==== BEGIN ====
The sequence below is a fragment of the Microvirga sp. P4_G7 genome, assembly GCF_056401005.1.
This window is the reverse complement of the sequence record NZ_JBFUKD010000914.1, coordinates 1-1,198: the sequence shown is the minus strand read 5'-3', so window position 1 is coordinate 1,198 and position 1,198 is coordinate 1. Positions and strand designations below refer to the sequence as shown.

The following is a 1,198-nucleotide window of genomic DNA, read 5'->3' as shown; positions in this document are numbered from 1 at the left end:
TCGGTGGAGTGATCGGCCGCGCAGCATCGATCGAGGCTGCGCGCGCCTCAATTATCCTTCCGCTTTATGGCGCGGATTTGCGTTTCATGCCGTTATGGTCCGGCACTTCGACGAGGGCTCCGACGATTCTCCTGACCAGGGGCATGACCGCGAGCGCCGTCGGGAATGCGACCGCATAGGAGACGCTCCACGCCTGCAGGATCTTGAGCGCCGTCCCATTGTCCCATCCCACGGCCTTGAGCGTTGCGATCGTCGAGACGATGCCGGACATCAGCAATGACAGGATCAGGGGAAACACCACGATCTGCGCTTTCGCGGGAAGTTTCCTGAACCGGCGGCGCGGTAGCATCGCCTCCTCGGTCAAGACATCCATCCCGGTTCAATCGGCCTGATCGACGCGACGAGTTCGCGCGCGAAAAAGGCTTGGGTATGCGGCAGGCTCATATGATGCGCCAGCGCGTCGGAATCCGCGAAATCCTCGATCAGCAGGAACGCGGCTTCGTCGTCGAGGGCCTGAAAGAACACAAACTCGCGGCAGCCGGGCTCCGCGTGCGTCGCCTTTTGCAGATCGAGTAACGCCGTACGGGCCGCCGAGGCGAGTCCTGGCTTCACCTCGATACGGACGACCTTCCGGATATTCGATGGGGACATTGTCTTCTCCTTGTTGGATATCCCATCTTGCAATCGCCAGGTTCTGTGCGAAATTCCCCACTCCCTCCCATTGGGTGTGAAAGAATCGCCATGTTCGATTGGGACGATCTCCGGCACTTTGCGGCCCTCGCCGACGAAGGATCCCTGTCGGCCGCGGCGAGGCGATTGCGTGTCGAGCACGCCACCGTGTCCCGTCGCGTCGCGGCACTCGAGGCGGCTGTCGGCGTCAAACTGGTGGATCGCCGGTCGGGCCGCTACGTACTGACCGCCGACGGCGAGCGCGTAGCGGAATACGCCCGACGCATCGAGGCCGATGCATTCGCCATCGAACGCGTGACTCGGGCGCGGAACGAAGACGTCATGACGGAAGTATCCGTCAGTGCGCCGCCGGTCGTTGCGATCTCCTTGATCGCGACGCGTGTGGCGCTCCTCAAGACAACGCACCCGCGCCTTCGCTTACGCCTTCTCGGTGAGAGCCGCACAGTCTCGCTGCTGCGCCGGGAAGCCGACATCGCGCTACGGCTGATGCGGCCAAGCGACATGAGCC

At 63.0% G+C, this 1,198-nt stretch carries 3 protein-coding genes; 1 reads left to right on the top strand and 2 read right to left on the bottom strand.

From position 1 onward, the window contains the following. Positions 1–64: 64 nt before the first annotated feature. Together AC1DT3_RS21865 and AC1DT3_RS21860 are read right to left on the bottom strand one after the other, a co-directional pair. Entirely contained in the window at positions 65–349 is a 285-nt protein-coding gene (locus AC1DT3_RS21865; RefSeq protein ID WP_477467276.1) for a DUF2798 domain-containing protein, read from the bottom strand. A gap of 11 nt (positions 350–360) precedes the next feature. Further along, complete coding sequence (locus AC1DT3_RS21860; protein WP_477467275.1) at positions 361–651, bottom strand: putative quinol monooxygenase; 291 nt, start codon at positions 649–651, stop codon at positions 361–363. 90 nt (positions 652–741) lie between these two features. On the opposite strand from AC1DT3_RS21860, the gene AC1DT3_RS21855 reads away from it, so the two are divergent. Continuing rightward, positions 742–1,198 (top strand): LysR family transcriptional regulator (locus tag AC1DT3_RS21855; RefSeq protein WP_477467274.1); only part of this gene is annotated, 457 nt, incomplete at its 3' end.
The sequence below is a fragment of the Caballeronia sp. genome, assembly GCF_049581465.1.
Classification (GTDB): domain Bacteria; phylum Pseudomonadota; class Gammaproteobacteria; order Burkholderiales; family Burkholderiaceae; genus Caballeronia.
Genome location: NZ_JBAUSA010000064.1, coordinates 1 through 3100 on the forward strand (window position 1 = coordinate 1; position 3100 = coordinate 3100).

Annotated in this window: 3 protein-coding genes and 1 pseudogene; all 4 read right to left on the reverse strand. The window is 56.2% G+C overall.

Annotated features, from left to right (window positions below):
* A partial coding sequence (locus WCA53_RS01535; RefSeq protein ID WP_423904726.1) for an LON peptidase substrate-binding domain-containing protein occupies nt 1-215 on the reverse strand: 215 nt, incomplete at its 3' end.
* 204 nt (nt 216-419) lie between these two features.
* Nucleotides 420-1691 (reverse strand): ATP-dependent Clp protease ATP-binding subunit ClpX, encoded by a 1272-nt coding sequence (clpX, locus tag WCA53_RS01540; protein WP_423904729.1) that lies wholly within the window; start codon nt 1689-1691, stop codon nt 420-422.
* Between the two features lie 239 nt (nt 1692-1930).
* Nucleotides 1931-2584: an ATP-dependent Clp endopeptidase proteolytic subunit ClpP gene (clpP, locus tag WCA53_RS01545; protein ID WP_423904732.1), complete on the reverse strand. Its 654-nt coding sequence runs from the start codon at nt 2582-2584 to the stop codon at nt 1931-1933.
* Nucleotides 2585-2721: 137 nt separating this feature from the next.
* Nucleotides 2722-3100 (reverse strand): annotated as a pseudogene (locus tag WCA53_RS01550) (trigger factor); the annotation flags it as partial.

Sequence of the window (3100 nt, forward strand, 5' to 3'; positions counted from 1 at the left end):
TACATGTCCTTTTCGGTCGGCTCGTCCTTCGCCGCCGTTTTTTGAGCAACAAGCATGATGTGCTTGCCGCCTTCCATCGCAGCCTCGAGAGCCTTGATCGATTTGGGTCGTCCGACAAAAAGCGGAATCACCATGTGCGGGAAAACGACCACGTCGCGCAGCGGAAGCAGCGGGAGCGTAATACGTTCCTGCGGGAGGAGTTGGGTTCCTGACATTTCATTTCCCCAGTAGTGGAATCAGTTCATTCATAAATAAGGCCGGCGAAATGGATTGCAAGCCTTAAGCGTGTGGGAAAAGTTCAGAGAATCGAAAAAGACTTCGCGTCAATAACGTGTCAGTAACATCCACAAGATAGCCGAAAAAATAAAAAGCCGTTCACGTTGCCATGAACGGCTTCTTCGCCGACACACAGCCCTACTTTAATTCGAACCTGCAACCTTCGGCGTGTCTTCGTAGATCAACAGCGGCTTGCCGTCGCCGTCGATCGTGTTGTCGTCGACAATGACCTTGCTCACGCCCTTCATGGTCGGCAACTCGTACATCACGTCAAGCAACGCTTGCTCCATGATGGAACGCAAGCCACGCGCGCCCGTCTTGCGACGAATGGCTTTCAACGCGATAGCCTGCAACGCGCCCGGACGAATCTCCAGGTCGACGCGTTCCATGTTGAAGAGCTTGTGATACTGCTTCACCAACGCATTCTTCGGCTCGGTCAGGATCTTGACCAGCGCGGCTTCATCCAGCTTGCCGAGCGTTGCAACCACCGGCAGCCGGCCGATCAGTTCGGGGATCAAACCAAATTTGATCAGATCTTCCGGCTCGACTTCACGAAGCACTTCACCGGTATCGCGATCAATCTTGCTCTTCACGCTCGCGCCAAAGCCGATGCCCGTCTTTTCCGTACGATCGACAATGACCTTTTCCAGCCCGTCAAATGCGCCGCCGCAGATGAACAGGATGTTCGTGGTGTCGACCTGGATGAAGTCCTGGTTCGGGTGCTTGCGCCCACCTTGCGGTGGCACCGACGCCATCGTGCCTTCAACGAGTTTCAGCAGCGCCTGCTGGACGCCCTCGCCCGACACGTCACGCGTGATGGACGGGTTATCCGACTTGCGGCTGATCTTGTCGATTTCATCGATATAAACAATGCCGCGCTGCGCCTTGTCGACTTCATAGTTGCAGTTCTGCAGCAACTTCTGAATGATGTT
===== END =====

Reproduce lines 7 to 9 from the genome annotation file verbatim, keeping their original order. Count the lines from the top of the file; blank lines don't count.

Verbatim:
The sequence below is a fragment of the Caballeronia sp. genome, assembly GCF_049581465.1.
Classification (GTDB): domain Bacteria; phylum Pseudomonadota; class Gammaproteobacteria; order Burkholderiales; family Burkholderiaceae; genus Caballeronia.
Genome location: NZ_JBAUSA010000064.1, coordinates 1 through 3100 on the forward strand (window position 1 = coordinate 1; position 3100 = coordinate 3100).